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Scrabble Express

3.6 out of 5 stars 18 customer reviews

Price: $14.95 + $4.99 shipping
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  • SCRABBLE Express delivers the all-American crossword fix in 20 minutes!
  • Roll the dice for a crossword challenge and use letters to build a word.
  • Opponents build off a previous word
  • Be the first to score 200 points and you win!
  • Store all the pieces in the handy plastic case and take it with you on the go!
15 new from $14.74 10 collectible from $7.88
$14.95 + $4.99 shipping Only 1 left in stock. Ships from and sold by Zobler Books.

Frequently Bought Together

  • Scrabble Express
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  • Monopoly Express
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Total price: $45.12
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Product Description

Product Description

Express version of the classic crossword game gets you all the Scrabble excitement in only 20 minutes.

From the Manufacturer

When SCRABBLE gameplay is on the brain, but you haven't got time for the classic version, SCRABBLE Express delivers the all-American crossword fix in 20 minutes! Roll the dice for a crossword challenge and use letters to build a word. Opponents build off a previous word. Be the first to score 200 points and you win! Store all the pieces in the handy plastic case and take it with you on the go! When SCRABBLE gameplay is on the brain, but you haven't got time for the classic version, SCRABBLE Express delivers the all-American crossword fix in 20 minutes! Roll the dice for a crossword challenge and use letters to build a word. Opponents build off a previous word. Be the first to score 200 points and you win! Store all the pieces in the handy plastic case and take it with you on the go!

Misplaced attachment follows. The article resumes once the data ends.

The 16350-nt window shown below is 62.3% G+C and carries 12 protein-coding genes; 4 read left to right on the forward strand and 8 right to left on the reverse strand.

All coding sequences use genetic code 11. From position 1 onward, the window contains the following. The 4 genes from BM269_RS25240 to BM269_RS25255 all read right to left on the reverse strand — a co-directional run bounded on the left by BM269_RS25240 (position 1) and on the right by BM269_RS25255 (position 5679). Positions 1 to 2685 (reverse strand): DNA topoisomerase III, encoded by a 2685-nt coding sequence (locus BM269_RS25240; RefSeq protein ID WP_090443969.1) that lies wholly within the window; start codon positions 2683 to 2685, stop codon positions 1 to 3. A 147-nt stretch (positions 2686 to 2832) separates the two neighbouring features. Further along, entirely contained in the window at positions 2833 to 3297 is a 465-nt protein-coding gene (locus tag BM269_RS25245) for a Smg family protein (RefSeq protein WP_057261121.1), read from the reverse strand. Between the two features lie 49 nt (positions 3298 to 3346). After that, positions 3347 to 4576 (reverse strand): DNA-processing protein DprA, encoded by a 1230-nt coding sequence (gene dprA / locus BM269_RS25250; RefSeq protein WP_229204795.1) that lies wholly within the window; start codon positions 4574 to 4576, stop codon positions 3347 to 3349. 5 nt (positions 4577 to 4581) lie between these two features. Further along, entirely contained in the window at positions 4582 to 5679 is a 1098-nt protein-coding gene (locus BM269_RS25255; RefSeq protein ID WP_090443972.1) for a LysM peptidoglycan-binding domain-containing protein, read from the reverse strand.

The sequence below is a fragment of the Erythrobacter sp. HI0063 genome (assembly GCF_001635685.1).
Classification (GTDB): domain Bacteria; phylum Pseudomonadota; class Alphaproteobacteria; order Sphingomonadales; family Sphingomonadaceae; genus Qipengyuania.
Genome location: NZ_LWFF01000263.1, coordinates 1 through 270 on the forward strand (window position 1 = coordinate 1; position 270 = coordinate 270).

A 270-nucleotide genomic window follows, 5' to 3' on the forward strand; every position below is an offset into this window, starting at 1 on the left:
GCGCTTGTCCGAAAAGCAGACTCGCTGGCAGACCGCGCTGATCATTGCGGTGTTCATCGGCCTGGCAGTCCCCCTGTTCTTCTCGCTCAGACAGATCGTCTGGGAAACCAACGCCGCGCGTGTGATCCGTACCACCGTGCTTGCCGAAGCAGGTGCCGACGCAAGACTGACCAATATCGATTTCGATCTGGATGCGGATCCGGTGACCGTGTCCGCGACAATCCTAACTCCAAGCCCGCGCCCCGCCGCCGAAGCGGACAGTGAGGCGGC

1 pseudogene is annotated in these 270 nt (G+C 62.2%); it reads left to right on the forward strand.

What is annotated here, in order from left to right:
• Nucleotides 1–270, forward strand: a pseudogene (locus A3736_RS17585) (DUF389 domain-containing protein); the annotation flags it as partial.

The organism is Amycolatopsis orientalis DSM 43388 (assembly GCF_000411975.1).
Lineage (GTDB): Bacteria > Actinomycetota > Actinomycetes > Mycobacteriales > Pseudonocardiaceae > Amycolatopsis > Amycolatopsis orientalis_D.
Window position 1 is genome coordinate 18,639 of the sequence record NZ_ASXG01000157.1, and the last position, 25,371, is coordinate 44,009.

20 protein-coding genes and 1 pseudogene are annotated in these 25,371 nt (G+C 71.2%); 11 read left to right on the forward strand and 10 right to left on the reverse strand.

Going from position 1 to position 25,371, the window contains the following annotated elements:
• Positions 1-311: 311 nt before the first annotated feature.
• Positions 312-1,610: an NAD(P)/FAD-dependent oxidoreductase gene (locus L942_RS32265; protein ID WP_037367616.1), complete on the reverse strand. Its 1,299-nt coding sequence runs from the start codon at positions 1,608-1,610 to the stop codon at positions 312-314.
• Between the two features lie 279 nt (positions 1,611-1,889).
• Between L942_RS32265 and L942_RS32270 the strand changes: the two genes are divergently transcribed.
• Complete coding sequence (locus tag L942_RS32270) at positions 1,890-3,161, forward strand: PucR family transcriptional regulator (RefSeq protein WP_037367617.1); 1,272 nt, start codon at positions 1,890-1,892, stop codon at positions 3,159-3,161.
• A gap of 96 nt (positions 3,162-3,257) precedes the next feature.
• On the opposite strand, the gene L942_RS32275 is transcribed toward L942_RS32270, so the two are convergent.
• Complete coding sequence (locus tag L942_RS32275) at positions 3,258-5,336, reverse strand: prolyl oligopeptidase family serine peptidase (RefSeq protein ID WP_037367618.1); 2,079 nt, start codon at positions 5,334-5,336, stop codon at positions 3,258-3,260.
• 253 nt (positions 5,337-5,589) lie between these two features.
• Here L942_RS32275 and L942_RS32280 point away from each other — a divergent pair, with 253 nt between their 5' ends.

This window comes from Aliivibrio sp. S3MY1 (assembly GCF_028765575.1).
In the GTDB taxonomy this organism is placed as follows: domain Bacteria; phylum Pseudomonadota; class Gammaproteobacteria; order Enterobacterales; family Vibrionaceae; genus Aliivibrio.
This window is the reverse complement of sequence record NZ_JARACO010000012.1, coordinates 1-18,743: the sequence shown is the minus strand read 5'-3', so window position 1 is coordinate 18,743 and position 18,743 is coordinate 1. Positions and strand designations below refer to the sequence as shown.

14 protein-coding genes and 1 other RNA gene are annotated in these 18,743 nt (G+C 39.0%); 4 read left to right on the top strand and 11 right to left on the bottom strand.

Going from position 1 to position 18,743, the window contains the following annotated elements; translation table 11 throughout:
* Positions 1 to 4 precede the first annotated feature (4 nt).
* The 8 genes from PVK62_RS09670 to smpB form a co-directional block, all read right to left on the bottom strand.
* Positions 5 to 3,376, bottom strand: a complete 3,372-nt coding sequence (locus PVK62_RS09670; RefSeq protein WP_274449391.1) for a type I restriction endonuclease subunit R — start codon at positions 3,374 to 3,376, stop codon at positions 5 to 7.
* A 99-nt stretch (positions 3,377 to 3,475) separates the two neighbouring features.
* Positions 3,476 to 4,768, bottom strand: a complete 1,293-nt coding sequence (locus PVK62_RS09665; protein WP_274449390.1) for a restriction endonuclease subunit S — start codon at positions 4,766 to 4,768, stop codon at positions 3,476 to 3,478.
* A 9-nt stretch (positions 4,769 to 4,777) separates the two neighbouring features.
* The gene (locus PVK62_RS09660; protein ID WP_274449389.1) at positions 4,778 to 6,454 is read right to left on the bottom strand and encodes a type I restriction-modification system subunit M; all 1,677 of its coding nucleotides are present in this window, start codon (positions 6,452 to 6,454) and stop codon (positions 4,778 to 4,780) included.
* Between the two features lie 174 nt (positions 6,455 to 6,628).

Product Information

Product Dimensions 2 x 7.5 x 10.5 inches
Item Weight 10.4 ounces
Shipping Weight 12.8 ounces (View shipping rates and policies)
Domestic Shipping This item is also available for shipping to select countries outside the U.S.
International Shipping This item is not eligible for international shipping. Learn More
ASIN B000OOGQL4
Item model number 44744
Manufacturer recommended age 12 years and up
Best Sellers Rank #68,850 in Toys & Games (See Top 100 in Toys & Games)
#2,148 in Toys & Games > Games > Board Games
Customer Reviews
3.6 out of 5 stars 18 customer reviews

3.6 out of 5 stars
Discontinued by manufacturer Yes

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Anyone who loves regular Scrabble will enjoy playing this cute little game in its well-designed, tidy, round carrying case. Perfect for a fast lunchtime game, but it will never replace Mama Scrabble. The game includes a board which unfolds into a cute cardboard miniature, a high quality fuzzy little bag for the letter cubes, concise directions, a 1-minute optional timer, a notepad & pencil. There's no "Q", but rather "Qu" which is probably a good idea, but there ARE some great Q-words that don't use a "u" such as Qi, Qat, etc. so just make a rule "qu" can be substituted with just "Q". The unfolding game board will wear out over time... it'd be a good idea to laminate it, but I wish Hasbro had done it. There's a bit of a problem getting the board to lay flat. Only two plays are ever on the board at one time... once player #2 makes his word and records his score, player #1's word is removed for the next person's play. This makes for some interesting opportunities and creates quite a different strategy than real Scrabble. There are four triple word squares and so far, while I've played, no one has ever reached one of them. When playing you must look directly over the board because the cubes are high, and at an angle you can't see the color squares. Rolling the dice can be a bit noisy. Over-all I rate this a 5-star because I enjoyed it and adore Scrabble. Sometimes it'll be fun to play this quick (IF you use the one minute "hour-glass") version. Great for people who can't stand the length of time it takes to play regular Scrabble. I think I'll try the Monopoloy Express game too.